Today, I thought it was time to write something that I actually know something about.
Why are some of the big players in the machining business selling out or being auctioned off these days?
One of the biggest screw machine sales in years is coming up in November at Triumph Manufacturing in Tempe, Arizona, just outside of Phoenix. Triumph’s owner Chris Mueller went into business in the late 1960s after coming to America from Switzerland as a Tornos employee. Mueller built Triumph into a strong player in long run parts and has been running the company with his daughter in recent years. He has had many ups and downs over the years but always managed to survive because of his technical acumen and resourcefulness. He was on the verge of selling to numerous operating groups but never seemed to get a deal that worked for all parties.
A person who is familiar with Mueller and Triumph Manufacturing told me he thinks Mueller felt an American was probably incapable of running his many Swiss and German screw machines effectively. I have also heard that he preferred Hilco as an auction firm because he liked their prominence in Europe. I believe that Triumph would have sold for quite a bit more money several years ago, but Mueller always believed he would turn the company around—a trap many entrepreneurial owners fall into.
Finally, a few months ago, he made the decision to let go and allow the auction process to proceed. Competitors quickly grabbed all the major contracts. Auction groups formed almost overnight to bid on the project. I chose not to be involved in the bidding because I saw the market weakening in Europe for the Swiss and German machines. With a falling Euro, I did not have the stomach for the risk, but many others did.
From a screw machine dealer’s viewpoint the seventeen 20mm 8-spindle Tornos machines are the key element in the sale. If they go at retail prices the sale will be a triumph. If not, c’est la vie. I wish them well.
Do you like buying at Auctions?
Do you feel you are a more disciplined buyer bidding online?
I viewed the HILCO action flyer. Can you explain why the auction is divided up into Days #1 and #2 as ‘LIVE & WEBCAST’ and Days 3/4/5 are ‘ONLINE’ only?.
I am just going to comment it is sad that 2 very fine competitors Triumph and (perhaps) another more local and historic company are going the way of the auction process. We are alive, robust and they aren’t. Its a mystery to me. High volume machining can be a tough business at times. Luck plays a role, so does hard work, focus, and resilience.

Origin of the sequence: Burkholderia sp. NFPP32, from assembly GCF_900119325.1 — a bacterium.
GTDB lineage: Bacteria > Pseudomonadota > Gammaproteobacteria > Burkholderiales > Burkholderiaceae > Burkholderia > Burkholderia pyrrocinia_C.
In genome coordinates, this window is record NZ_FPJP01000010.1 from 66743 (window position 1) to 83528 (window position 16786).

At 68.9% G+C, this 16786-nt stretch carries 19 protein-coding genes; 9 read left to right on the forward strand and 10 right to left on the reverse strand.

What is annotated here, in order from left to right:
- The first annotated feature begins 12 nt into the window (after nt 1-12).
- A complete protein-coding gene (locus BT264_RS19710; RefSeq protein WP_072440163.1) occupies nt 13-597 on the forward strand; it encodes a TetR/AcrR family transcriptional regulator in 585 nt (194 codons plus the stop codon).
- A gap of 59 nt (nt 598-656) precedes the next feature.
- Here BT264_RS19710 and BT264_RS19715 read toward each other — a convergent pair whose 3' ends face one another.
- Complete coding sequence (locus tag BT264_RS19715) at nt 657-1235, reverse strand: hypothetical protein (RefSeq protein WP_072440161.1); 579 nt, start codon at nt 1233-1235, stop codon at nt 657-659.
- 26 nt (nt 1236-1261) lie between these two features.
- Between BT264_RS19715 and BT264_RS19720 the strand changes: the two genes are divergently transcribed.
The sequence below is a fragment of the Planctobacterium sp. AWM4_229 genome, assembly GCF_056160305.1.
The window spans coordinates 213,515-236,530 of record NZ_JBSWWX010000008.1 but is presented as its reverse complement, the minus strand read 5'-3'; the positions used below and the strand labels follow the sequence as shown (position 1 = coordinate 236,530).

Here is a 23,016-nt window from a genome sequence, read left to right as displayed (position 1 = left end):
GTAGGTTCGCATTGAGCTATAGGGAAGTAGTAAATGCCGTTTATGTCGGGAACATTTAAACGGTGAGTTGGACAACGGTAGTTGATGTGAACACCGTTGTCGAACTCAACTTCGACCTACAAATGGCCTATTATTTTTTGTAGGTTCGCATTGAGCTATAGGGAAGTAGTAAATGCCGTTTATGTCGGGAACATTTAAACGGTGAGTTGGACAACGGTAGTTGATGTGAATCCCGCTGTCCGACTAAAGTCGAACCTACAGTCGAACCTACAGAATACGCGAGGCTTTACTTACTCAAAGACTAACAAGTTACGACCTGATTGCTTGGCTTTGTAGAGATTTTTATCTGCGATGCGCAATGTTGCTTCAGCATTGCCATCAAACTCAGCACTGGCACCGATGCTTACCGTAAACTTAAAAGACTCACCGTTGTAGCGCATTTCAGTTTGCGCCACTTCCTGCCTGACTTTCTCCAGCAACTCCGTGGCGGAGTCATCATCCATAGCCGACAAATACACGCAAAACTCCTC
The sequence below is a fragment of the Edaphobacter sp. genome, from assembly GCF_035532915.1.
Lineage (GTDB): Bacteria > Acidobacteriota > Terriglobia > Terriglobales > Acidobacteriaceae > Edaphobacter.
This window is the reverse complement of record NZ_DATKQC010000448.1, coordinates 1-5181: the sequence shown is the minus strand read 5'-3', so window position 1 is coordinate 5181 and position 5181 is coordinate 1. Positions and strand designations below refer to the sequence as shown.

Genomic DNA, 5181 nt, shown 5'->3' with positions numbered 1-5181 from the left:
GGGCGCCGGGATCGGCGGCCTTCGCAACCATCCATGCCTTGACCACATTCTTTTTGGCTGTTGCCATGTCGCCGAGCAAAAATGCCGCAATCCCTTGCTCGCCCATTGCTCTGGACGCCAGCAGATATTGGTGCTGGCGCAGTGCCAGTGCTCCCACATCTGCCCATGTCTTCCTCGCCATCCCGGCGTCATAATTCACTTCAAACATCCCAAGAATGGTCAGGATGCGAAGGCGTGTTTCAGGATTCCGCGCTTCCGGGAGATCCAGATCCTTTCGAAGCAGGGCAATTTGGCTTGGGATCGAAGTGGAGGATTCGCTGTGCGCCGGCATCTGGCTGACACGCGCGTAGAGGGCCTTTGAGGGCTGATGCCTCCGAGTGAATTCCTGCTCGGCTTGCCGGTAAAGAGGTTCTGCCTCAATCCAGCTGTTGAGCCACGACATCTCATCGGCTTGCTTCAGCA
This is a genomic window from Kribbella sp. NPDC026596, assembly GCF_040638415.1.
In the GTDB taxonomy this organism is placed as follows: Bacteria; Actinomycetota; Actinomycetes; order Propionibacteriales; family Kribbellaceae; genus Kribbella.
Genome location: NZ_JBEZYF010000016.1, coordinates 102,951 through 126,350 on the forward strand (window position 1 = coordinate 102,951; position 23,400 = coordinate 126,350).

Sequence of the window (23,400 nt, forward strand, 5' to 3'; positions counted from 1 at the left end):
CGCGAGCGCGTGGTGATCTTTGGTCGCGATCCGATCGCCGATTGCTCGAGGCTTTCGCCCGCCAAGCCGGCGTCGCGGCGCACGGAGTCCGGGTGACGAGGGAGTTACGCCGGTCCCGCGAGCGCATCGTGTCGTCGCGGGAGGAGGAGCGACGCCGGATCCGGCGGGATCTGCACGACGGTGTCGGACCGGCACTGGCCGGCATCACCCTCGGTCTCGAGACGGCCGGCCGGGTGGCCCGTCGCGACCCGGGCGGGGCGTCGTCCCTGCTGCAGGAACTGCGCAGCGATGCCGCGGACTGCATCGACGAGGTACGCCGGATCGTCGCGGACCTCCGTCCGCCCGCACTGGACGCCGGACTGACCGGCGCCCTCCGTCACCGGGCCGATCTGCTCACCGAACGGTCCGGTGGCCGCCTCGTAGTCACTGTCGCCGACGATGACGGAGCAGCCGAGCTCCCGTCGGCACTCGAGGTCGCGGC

I’m sad for them. Nuff said.
It is improbable that Chris Mueller is/was of the opinion that an American is incapable to run Triumph . He has been dealing with American executives on all levels ever since his arrival in the U.S. in the 1960’s and certainly knows that there are some capable people out there.
No one will spend a reasonable amount to purchase a specialized manufacturing facility without absolute assurance that the present staff is capable and willing to work with the new owner.
Selling my Swiss screw machine business in 1989 was a struggle until I found a suitable American buyer with a skilled staff.
Buying at an auction? Just as well risk your money in Vegas.
Bidders on line often search the web for comparable machinery and bid with caution without getting involved in a bidding war.
Mixed feelings on auctions. I’ve gotten the best deals on things left over that didn’t sell.
I do enjoy the networking aspect. But as for auctioneers specifically, they’re a slippery bunch. Watched many bidders over the years bidding against “the man in the back that wasn’t there”, and these were supposedly highly acclaimed and reputable (Ha!) auctioneers.
At a small local auction years ago, small time auctioneer, I actually stopped him and asked just WHO I was actually bidding against, because there’s no one back in that corner where you keep pointing and nodding. He told me if I kept being “disruptive” he’d call the sheriff. I said “YOU go right ahead, I’ll wait right here to speak with him about YOU”. Big round of laughter. Then the crowd began to thin out considerably.
Remember the story about you and your friend meeting a grizzly bear on the trail. If running, you need not outrun the bear, just your friend! Of course, at an auction, if you don’t have a real “friend” in competition, the Bear will probably get you instead.